Written and Directed by Jon Stevenson
Struggling to find a companion through a dating agency, desperate 40 year old David, who cares for and lives with his sick mother, finds solace in Rent-A-Pal; a VHS tape that promises the friendship that he so longingly desires. However, the friendship with Andy, the sole star of Rent-A-Pal, has its consequences.
One of the stand-out movies screened at Grimmfest 2020, Rent-A-Pal is an unconventional horror that will tear at you from every angle, emotionally and mentally. Its story is so entrenched in reality, or what is a reality for so many unheard people in the world, that the hurt is more than just what is seen on the screen before resorting into what you’d expect from a traditional horror thriller movie.
Unlike most other horror movies, Rent-A-Pal has a heart and, for the most part, plays out like more like a drama with comedy and horror elements, if anything else. Set in the 1990’s, well before mainstream use of the internet and decades before the likes of Tinder, the movie is rather a tragic one that echoes the loneliness of a child looking after their parent, especially if they’re the only child with no other support system around them. With very little interaction with the outside world, be it for friendships or relationships, David becomes a vulnerable shell of a human being. Living a solitary existence in his mother’s basement, providing round-the-clock care for his mum undoubtedly takes its toll, particularly when his mother suffers from dementia. Her illness means most of the time she doesn’t realise David is her son, instead mistaking him for her deceased husband Frank or sometimes a complete stranger. Her varying degrees of confusion, from forgetting what she was doing to mistaking her son for someone else and the fear that comes with that, is all too real. David’s struggle to deal with his mother, her problems and perception of reality, in what is essentially a bubble that he’s living in, just seems to amplify the pain and helplessness that much more. It makes you question how you would react if you were in David’s shoes and the overwhelming loneliness he must feel. It’s heart-rending for all parties but especially for David who must live out this life without assistance nor reprieve.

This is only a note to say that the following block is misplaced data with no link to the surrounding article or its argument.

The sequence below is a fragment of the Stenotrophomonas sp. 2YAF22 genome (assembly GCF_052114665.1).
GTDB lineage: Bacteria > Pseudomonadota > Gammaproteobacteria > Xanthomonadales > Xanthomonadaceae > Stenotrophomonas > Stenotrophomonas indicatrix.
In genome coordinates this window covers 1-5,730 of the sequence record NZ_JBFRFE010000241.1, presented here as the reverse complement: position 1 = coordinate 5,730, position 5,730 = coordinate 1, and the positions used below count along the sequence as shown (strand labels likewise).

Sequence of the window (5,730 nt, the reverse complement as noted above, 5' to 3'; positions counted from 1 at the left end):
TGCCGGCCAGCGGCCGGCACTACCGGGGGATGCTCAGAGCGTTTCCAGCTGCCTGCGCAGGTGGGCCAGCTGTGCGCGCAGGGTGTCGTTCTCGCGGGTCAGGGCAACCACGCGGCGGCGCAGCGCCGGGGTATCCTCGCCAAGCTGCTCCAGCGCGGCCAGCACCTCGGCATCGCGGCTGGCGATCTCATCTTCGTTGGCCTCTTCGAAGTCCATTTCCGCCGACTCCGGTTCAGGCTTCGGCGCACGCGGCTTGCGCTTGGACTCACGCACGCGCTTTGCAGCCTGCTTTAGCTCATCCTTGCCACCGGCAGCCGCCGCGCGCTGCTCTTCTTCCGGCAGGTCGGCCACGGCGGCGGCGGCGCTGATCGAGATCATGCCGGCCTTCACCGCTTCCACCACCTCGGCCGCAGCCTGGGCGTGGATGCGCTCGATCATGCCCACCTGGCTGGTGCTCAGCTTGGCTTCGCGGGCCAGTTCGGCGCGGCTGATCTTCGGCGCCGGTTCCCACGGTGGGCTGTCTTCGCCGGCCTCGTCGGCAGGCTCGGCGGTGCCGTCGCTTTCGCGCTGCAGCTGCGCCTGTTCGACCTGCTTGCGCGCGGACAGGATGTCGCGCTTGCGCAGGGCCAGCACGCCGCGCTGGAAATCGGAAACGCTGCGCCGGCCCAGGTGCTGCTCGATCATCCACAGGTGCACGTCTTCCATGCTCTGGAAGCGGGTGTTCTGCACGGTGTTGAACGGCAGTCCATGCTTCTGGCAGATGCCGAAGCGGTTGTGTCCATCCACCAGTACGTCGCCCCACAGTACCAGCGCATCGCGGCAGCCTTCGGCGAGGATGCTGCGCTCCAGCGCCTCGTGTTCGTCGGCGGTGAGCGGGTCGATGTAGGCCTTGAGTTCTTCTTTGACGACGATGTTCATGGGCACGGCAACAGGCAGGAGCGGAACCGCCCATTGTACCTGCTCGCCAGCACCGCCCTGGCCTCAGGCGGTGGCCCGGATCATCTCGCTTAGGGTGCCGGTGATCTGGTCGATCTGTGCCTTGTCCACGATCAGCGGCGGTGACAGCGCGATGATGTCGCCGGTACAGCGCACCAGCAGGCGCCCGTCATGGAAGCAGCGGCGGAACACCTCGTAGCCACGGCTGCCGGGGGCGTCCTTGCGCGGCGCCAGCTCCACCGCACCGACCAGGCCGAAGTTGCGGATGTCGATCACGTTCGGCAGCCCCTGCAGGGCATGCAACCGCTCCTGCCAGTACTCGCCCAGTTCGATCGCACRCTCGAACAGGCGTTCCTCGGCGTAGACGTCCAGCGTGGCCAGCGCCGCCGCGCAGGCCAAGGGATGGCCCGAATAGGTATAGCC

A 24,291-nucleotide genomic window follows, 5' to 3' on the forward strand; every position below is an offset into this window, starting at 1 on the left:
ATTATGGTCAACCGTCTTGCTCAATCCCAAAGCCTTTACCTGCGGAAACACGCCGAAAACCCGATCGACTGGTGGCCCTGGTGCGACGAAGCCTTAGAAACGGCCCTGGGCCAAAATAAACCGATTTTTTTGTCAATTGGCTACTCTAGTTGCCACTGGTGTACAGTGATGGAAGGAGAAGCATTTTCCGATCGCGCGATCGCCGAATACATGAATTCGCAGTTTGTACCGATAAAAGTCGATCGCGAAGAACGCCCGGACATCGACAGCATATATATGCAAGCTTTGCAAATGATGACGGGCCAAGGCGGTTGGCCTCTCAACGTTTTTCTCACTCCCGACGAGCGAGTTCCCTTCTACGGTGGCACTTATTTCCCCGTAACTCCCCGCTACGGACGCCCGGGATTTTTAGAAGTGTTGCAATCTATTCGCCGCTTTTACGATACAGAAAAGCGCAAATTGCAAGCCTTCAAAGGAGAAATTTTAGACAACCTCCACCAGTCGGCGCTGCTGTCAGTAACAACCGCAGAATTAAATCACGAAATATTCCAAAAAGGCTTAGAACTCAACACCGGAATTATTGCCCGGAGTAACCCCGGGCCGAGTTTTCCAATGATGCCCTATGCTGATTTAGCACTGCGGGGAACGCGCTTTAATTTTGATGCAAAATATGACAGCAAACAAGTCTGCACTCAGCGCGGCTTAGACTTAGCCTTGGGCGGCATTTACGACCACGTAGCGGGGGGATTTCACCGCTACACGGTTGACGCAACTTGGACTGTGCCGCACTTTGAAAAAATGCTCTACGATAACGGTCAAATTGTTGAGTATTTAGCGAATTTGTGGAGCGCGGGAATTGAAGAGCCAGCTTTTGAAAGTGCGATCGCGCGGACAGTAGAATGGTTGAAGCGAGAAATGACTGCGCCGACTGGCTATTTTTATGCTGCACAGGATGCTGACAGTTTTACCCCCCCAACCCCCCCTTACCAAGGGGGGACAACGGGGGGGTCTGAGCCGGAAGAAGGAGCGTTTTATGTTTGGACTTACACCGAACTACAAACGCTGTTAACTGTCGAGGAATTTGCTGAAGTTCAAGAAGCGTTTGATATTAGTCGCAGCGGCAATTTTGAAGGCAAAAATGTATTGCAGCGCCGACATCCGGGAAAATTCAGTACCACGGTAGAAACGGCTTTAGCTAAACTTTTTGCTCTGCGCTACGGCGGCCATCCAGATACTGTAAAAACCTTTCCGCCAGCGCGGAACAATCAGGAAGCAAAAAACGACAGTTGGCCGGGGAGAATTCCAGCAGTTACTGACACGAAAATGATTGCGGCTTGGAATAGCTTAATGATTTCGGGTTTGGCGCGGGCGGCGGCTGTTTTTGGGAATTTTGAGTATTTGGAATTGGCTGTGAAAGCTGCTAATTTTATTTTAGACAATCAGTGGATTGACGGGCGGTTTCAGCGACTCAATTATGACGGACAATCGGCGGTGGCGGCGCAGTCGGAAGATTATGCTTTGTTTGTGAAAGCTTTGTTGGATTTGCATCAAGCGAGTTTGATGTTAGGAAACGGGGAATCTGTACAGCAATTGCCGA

After coming across the Rent-A-Pal videotape at matchmaking company Video Rendezvous, he finds comfort in the isolated interaction between himself and the tape’s star, Andy, played by Wil Wheaton. Sat in an armchair on-screen, Andy is an overly-friendly character with exaggerated responses but still has some wicked and depravity about him as he talks about his own life scandals whilst encouraging the viewer to tell him about their own. This social interaction, even though completely one sided in reality, is the most David’s had in years and he gradually becomes addicted to the tapes, rewinding and fast-forwarding them to sections that are relevant for him at that particular moment. His dependency on the Rent-A-Pal VHS tape for a social connection puts his real life in jeopardy when he finally matches up with a woman through dating agency, Video Rendezvous.
The performances in Rent-A-Pal are outstanding, particularly Brian Landis Folkins as David who carries much of the running time and really conveys the isolation and struggle of his character. He’s complimented by terrific turns from Kathleen Brady as his mother, Lucille, and Amy Rutledge as girlfriend prospect, Lisa, also. Wil Wheaton’s performance as Andy is also a revelation as he enthusiastically plays to the camera as though it was another person, engaging in every word and tale he never actually hears as the VHS virtual friend. He also brings a quietly sinister edge to the character where we think at any moment Andy will display real-time reactions to the interactions with David…maybe we’ve watched too many horrors previously.
Rent-A-Pal is a powerful examination of a person and their psyche, their mental state and how a situation can break a person. Whilst not scary in the traditional sense of the word, the horror is the reality it portrays and the ultimate sadness that comes with that.
Writer and director Jon Dickinson has knocked it out the park in what is his debut movie, and is definitely a filmmaker I will be paying close attention to in the future.